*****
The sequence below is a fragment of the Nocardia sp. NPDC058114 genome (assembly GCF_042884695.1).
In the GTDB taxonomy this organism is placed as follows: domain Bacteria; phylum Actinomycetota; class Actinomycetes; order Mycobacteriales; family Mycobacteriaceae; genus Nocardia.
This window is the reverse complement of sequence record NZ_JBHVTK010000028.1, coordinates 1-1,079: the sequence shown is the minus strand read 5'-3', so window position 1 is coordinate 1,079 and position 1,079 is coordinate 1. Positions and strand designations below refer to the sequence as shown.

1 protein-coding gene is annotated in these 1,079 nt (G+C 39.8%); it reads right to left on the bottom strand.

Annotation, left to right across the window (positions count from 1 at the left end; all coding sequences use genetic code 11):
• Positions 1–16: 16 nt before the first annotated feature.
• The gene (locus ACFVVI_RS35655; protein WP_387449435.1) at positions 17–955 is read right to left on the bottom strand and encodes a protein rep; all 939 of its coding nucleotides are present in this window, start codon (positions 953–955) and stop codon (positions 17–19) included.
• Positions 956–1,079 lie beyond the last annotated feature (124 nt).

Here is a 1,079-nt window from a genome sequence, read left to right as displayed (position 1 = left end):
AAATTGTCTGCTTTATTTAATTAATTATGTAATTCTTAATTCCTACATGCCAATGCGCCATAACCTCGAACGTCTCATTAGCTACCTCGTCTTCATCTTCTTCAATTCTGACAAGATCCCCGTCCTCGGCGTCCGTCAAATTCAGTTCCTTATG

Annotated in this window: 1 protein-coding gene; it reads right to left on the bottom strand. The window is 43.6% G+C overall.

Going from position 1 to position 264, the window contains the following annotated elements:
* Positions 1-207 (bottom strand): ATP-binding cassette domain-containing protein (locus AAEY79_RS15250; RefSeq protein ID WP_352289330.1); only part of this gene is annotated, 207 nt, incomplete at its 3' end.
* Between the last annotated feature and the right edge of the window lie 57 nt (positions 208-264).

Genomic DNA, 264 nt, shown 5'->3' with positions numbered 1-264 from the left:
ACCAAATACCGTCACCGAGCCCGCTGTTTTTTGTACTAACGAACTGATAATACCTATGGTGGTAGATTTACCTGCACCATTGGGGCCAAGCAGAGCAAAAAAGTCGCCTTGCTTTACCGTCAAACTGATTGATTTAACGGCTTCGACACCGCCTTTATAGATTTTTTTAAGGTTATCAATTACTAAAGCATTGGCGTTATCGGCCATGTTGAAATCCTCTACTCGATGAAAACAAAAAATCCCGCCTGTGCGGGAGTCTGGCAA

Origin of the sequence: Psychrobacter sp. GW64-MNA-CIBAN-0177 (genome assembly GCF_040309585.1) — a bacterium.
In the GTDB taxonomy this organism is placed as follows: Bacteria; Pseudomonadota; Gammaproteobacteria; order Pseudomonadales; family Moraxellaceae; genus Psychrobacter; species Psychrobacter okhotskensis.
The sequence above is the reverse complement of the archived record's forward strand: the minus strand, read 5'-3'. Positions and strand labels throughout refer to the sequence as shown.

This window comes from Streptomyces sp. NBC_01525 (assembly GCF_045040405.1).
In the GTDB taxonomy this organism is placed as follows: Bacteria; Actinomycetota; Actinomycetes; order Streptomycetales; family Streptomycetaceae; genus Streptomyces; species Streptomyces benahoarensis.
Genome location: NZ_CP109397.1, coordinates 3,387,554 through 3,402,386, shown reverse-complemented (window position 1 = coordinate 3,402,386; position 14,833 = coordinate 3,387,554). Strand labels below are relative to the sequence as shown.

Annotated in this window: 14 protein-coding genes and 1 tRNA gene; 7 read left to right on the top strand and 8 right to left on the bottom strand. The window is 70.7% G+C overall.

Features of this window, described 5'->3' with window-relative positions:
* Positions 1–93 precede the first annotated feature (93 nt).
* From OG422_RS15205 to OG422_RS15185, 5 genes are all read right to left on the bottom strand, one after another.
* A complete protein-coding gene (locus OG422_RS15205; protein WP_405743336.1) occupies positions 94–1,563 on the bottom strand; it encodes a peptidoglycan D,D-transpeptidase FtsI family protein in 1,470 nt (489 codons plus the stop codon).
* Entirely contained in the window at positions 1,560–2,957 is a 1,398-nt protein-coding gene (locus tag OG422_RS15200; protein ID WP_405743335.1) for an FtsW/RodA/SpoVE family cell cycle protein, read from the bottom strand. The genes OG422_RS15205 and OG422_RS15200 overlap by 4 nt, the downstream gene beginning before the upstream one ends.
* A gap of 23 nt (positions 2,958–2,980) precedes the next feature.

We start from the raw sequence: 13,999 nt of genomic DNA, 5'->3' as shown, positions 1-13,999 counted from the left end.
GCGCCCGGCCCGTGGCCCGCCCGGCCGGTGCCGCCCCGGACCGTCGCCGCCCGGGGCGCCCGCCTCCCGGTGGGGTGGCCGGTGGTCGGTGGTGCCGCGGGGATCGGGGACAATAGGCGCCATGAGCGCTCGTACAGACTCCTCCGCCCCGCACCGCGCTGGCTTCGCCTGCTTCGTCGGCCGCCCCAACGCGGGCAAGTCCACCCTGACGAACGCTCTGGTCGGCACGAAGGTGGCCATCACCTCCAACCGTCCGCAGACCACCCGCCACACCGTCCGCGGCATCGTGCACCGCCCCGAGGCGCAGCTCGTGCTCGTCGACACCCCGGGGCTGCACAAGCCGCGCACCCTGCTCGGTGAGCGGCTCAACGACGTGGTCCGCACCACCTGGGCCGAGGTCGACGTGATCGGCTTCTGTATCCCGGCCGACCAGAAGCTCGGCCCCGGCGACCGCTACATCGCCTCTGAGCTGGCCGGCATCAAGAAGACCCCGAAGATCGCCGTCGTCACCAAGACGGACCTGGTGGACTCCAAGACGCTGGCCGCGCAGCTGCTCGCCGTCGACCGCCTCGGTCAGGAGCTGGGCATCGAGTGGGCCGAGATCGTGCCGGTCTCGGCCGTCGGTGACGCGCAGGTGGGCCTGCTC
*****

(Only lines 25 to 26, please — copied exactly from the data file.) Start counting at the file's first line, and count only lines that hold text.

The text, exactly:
* Positions 1–93 precede the first annotated feature (93 nt).
* From OG422_RS15205 to OG422_RS15185, 5 genes are all read right to left on the bottom strand, one after another.